The tiny PTCA wire is designed to guide the blood vessel to the diseased or blood vessel segment. Once the tip of the device reaches its destination, it acts as a guide, and larger catheters can quickly follow it for easier delivery to the treatment site.
Many main PTCA wires are used to facilitate the placement of balloon dilatation catheters during percutaneous transluminal coronary angioplasty (PTCA) and percutaneous transluminal angioplasty (PTA).
PTCA refers to angioplasty performed in coronary arteries, while PTA refers to angioplasty performed in other arteries.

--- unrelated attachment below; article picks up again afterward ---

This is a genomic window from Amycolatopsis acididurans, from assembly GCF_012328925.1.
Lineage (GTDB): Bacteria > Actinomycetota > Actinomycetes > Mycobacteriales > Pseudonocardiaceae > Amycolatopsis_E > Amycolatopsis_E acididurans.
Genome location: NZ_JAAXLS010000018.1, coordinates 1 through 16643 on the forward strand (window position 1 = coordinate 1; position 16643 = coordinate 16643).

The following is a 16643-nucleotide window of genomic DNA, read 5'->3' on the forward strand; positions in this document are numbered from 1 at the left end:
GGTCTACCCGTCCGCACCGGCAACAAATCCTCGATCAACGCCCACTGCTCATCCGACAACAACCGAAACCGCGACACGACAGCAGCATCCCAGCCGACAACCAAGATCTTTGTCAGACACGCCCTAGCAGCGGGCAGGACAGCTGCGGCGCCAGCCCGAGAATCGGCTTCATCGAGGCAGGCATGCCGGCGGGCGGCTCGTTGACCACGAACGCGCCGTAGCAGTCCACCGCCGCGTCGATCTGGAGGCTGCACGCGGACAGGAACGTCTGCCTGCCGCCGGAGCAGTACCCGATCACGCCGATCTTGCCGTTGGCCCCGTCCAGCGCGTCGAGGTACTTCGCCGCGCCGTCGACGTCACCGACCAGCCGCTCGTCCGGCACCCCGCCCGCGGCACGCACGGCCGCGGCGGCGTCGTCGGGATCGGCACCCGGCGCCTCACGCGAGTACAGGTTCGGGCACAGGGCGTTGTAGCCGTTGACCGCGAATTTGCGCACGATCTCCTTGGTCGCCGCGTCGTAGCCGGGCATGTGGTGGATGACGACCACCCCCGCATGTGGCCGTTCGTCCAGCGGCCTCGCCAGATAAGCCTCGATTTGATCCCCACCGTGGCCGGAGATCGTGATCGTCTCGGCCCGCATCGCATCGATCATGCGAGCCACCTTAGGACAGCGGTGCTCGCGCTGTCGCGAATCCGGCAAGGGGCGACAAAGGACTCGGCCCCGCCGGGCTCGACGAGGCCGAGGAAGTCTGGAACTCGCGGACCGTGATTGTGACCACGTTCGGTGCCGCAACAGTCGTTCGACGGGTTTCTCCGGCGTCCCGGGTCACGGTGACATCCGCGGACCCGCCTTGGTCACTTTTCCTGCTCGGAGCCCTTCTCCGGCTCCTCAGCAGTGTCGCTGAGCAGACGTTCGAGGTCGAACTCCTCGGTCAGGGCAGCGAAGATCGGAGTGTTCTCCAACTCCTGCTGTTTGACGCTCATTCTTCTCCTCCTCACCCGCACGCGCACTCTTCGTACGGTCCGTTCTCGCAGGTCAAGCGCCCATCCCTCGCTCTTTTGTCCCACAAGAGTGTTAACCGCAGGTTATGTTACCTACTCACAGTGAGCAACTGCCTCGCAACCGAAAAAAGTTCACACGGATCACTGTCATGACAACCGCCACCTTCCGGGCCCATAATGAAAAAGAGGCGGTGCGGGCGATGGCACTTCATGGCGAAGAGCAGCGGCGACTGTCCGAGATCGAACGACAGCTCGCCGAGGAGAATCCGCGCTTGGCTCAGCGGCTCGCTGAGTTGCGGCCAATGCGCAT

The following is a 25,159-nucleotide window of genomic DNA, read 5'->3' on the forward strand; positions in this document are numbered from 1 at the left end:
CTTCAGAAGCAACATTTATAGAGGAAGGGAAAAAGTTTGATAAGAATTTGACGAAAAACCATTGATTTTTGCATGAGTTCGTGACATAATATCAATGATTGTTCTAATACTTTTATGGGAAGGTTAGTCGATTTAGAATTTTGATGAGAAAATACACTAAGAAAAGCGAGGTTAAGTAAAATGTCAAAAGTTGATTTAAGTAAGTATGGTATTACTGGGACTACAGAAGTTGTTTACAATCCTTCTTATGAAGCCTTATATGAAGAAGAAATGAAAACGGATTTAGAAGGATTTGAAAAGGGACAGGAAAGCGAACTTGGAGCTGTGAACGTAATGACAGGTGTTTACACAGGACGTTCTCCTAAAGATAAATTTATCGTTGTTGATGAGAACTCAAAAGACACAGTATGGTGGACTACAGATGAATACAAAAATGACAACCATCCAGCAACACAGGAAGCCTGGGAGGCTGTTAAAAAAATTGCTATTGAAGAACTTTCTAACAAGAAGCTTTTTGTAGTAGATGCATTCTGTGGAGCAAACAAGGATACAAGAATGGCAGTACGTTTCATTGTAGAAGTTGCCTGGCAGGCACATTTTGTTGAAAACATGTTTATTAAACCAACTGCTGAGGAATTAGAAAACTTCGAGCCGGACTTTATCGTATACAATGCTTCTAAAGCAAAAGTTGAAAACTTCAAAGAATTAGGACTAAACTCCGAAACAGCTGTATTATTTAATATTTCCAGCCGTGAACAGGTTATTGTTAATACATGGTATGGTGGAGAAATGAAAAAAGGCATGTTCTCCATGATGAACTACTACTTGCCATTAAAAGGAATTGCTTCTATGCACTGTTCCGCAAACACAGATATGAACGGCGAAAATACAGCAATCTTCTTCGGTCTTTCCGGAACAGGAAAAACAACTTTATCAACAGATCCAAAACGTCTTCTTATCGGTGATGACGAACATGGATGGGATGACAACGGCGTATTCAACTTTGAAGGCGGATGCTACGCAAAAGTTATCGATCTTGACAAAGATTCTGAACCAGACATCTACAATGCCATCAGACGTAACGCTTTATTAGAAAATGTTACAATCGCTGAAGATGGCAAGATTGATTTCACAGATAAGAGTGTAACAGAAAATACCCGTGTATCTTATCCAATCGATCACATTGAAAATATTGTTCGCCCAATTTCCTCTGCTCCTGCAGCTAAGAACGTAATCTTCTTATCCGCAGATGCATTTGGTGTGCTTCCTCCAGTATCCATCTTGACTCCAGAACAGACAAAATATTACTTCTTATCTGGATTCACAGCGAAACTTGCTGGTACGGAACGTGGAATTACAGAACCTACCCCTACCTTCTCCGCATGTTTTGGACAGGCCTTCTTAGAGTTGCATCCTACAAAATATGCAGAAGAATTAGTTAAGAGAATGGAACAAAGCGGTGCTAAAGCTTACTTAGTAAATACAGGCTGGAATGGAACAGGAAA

The PTCA wire has pushability, maneuverability, torque and opacity. Pushability is the force required to advance the PTCA wire. Maneuverability is the ability and responsiveness of the tip of wire to navigate blood vessels. Torque is the operator's response to the wire while the ship is sailing. The opacity is its visibility under the perspective imaging.
Solid steel or nitinol core wire and solid wire wrapped in smaller coils or braids. Coiled or braided wires provide a lot of flexibility, pushability and kink resistance.
Nitinol wire, used alone or braided with stainless steel, helps increase flexibility and allows the PTCA wire to spring back to its original shape after passing through tortuous blood vessel segments. The guide wire usually has a soft tip and a hard body to facilitate the navigation of tip, and the harder part of the guide wire provides good pushability.